WASHINGTON, April 8 (UPI) — NASA officials say they have issued revised work assignments for the space agency’s 10 centers in support of the president’s 2011 budget request.

Space agency Administrator Charles Bolden and Deputy Administrator Lori Garver said the new programs, pending congressional approval, create new offices that include activities in exploration technology and development, heavy lift rockets and rocket propulsion technology, exploration precursor robotic missions, human research and commercial spaceflight opportunities.

“In addition, the new budget has increases for NASA’s science and aeronautics directorates that will improve the agency’s Earth observation capabilities and help create a next generation air transportation system that is safe, efficient and friendlier to the environment,” officials said in a statement.

“The work assignments expand on the strengths of NASA’s 10 centers, while allowing the agency to safely fly out the space shuttle manifest and establish a firm foothold in space by extending the International Space Station, likely to 2020 or beyond.”

Bolden said the work assignments represent a bold new approach to exploring space that will enable NASA to get beyond low-Earth orbit and create robust near-Earth space flight capabilities.

More information on the NASA work assignments is available at http://www.nasa.gov/budget.

Copyright 2010 United Press International, Inc. (UPI). Any reproduction, republication, redistribution and/or modification of any UPI content is expressly prohibited without UPI’s prior written consent.

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NASA Extends Russian Space Agency Contract

WASHINGTON, April 7 (UPI) — NASA says it has signed a $335 million contract extension-modification with the Russian Federal Space Agency for various International Space Station services.

The contract covers comprehensive Soyuz support for crew transportation, rescue, training, launch and landing of long-duration missions for six station crew members during 2013 and 2014.

“In this contract modification, space station crew members will launch on four Soyuz vehicles in 2013 and return on two vehicles in 2013 and two in 2014,” NASA said. “The Soyuz flights will carry limited cargo associated with crew transportation to and from the station, and disposal of trash. The cargo allowed per person is approximately 110 pounds (50 kilograms) launched to the station, approximately 37 pounds (17 kilograms) returned to Earth, and trash disposal of approximately 66 pounds (30 kilograms).”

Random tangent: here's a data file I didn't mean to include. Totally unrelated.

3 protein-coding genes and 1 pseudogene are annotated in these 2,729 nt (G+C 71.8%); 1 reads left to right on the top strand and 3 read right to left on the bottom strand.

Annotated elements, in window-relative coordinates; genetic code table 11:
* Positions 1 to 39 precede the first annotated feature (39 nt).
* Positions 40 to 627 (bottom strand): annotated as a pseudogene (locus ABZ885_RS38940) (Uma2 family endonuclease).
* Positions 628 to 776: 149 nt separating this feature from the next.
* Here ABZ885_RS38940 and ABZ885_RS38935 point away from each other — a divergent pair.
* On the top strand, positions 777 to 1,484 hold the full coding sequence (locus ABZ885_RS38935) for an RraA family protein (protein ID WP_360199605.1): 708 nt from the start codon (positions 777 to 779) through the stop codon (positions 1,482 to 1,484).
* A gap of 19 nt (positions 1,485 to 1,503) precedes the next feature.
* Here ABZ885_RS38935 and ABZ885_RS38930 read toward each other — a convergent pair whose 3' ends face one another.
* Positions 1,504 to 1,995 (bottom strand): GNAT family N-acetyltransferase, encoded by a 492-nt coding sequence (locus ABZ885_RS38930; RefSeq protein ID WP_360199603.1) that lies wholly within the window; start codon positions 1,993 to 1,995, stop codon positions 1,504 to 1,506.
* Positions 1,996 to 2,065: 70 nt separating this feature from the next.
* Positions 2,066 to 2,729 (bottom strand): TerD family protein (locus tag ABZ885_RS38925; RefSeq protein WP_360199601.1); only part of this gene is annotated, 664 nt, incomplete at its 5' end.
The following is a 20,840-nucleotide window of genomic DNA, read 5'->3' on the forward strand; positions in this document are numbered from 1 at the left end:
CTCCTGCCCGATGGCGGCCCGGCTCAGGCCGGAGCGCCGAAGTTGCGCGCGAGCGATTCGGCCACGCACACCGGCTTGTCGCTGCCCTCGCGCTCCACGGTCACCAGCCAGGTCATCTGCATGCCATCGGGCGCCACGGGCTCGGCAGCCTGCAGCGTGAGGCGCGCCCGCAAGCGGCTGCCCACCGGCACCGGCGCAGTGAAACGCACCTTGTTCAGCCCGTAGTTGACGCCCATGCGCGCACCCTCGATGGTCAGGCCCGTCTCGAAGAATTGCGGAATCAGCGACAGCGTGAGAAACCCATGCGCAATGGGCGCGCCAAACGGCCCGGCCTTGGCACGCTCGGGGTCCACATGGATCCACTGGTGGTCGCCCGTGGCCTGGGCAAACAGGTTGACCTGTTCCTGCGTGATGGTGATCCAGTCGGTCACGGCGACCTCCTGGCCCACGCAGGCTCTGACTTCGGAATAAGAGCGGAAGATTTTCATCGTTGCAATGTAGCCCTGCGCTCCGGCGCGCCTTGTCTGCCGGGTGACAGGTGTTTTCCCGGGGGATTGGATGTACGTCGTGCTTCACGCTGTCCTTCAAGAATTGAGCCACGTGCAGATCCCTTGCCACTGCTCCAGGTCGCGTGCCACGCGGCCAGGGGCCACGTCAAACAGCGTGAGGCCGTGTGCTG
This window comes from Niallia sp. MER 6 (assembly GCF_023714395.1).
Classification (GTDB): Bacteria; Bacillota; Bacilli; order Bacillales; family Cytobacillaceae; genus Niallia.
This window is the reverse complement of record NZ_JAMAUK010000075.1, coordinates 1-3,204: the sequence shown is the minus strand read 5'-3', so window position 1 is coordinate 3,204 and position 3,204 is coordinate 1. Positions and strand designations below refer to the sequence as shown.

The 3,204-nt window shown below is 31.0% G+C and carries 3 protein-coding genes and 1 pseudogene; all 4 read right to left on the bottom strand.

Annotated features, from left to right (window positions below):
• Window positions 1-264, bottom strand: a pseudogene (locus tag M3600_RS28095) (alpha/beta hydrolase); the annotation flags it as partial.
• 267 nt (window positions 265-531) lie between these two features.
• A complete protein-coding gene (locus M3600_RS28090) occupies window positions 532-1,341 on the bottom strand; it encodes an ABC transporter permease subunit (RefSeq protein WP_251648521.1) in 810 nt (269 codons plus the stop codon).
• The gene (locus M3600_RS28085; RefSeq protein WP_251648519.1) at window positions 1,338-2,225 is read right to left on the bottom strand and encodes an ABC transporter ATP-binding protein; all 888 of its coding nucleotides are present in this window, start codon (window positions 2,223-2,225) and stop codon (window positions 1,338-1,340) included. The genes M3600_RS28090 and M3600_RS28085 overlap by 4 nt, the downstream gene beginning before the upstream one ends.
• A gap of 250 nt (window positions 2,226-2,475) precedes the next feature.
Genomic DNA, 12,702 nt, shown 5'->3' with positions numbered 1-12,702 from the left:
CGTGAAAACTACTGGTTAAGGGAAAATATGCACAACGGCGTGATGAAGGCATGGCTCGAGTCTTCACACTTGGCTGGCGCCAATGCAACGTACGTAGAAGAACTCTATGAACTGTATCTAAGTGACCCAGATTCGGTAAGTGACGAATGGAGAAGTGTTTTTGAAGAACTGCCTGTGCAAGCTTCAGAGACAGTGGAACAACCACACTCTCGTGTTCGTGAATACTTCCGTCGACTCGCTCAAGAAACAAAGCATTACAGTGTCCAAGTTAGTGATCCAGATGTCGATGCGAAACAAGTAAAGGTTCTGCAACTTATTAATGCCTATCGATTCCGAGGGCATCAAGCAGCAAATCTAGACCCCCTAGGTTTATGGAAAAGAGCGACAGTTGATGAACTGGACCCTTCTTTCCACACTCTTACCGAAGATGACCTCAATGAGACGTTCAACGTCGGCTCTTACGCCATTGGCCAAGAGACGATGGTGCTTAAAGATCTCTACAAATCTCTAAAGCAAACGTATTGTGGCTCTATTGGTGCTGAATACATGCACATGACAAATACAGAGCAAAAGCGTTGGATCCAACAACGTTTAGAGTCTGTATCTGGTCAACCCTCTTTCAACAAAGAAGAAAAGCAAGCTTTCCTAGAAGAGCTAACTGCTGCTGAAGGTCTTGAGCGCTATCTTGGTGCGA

Copyright 2010 United Press International, Inc. (UPI). Any reproduction, republication, redistribution and/or modification of any UPI content is expressly prohibited without UPI’s prior written consent.

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H1N1 Prevention Lessons May Become Habits

SCOTTSDALE, Ariz., April 6 (UPI) — Lessons learned to help prevent the spread of H1N1 — like sneezing into an elbow — may become habits, a U.S. survey indicates.

A national survey of more than U.S. 1,000 adult men and women, by Matrixx Initiatives, Inc., the maker of Zicam, indicates 95 percent say they took proactive steps to combat cold and flu, while 5 percent say they did nothing or would “wait it out.” Eighty percent say they sneeze and cough into their elbow, the survey found.

Sixty-two percent of survey participants report getting a cold at least once a year.

To prevent cold and flu, 85 percent say they do frequent hand washings; 46 percent say they avoid touching eyes, nose or mouth; 34 percent say they use liberal amounts of anti-bacterial gel and 26 percent say they frequently sterilize commonly used items in the home and office.

Fifty percent of the respondents say they felt they were most susceptible to catching a cold at work; 43 percent say at a shopping mall, theater or public venue; 42 percent from kids; and 31 percent say on a plane, train or other public transportation.

The online survey was conducted in February with a random sample of 1,017 men and women selected to closely match U.S. population demographics.